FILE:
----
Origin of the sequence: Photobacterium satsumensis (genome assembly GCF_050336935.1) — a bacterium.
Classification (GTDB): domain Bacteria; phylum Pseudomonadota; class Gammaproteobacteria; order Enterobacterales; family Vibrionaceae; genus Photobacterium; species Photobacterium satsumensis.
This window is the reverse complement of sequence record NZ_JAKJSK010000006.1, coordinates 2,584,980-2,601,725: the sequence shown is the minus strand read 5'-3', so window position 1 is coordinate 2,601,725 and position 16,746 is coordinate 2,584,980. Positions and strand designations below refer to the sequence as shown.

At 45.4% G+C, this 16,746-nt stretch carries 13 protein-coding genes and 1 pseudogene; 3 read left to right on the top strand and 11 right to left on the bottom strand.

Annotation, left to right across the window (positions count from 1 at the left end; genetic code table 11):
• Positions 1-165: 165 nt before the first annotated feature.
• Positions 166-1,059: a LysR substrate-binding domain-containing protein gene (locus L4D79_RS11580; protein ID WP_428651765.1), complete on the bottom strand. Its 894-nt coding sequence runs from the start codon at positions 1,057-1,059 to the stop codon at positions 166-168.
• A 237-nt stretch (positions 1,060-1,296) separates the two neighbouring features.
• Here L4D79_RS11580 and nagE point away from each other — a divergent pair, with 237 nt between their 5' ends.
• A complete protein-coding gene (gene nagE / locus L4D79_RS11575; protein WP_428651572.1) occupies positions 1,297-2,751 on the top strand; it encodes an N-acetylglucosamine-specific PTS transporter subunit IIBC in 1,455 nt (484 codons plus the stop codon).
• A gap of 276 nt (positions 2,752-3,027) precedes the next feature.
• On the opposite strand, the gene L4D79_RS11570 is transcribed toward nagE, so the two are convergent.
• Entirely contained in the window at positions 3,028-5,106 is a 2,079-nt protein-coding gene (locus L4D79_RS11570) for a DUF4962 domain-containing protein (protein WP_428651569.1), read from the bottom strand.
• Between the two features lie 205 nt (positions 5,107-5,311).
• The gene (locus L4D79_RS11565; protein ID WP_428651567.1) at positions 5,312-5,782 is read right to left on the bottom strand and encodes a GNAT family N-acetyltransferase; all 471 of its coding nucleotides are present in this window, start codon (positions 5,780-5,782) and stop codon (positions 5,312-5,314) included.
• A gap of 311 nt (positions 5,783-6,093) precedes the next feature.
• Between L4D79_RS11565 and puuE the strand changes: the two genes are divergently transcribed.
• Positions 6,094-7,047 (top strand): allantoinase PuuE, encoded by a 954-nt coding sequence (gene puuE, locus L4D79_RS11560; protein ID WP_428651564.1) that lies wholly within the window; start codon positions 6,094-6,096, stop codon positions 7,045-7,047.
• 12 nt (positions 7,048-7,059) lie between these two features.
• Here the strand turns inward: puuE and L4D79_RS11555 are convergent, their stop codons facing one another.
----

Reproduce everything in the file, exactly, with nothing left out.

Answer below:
Origin of the sequence: Photobacterium satsumensis (genome assembly GCF_050336935.1) — a bacterium.
Classification (GTDB): domain Bacteria; phylum Pseudomonadota; class Gammaproteobacteria; order Enterobacterales; family Vibrionaceae; genus Photobacterium; species Photobacterium satsumensis.
This window is the reverse complement of sequence record NZ_JAKJSK010000006.1, coordinates 2,584,980-2,601,725: the sequence shown is the minus strand read 5'-3', so window position 1 is coordinate 2,601,725 and position 16,746 is coordinate 2,584,980. Positions and strand designations below refer to the sequence as shown.

At 45.4% G+C, this 16,746-nt stretch carries 13 protein-coding genes and 1 pseudogene; 3 read left to right on the top strand and 11 right to left on the bottom strand.

Annotation, left to right across the window (positions count from 1 at the left end; genetic code table 11):
• Positions 1-165: 165 nt before the first annotated feature.
• Positions 166-1,059: a LysR substrate-binding domain-containing protein gene (locus L4D79_RS11580; protein ID WP_428651765.1), complete on the bottom strand. Its 894-nt coding sequence runs from the start codon at positions 1,057-1,059 to the stop codon at positions 166-168.
• A 237-nt stretch (positions 1,060-1,296) separates the two neighbouring features.
• Here L4D79_RS11580 and nagE point away from each other — a divergent pair, with 237 nt between their 5' ends.
• A complete protein-coding gene (gene nagE / locus L4D79_RS11575; protein WP_428651572.1) occupies positions 1,297-2,751 on the top strand; it encodes an N-acetylglucosamine-specific PTS transporter subunit IIBC in 1,455 nt (484 codons plus the stop codon).
• A gap of 276 nt (positions 2,752-3,027) precedes the next feature.
• On the opposite strand, the gene L4D79_RS11570 is transcribed toward nagE, so the two are convergent.
• Entirely contained in the window at positions 3,028-5,106 is a 2,079-nt protein-coding gene (locus L4D79_RS11570) for a DUF4962 domain-containing protein (protein WP_428651569.1), read from the bottom strand.
• Between the two features lie 205 nt (positions 5,107-5,311).
• The gene (locus L4D79_RS11565; protein ID WP_428651567.1) at positions 5,312-5,782 is read right to left on the bottom strand and encodes a GNAT family N-acetyltransferase; all 471 of its coding nucleotides are present in this window, start codon (positions 5,780-5,782) and stop codon (positions 5,312-5,314) included.
• A gap of 311 nt (positions 5,783-6,093) precedes the next feature.
• Between L4D79_RS11565 and puuE the strand changes: the two genes are divergently transcribed.
• Positions 6,094-7,047 (top strand): allantoinase PuuE, encoded by a 954-nt coding sequence (gene puuE, locus L4D79_RS11560; protein ID WP_428651564.1) that lies wholly within the window; start codon positions 6,094-6,096, stop codon positions 7,045-7,047.
• 12 nt (positions 7,048-7,059) lie between these two features.
• Here the strand turns inward: puuE and L4D79_RS11555 are convergent, their stop codons facing one another.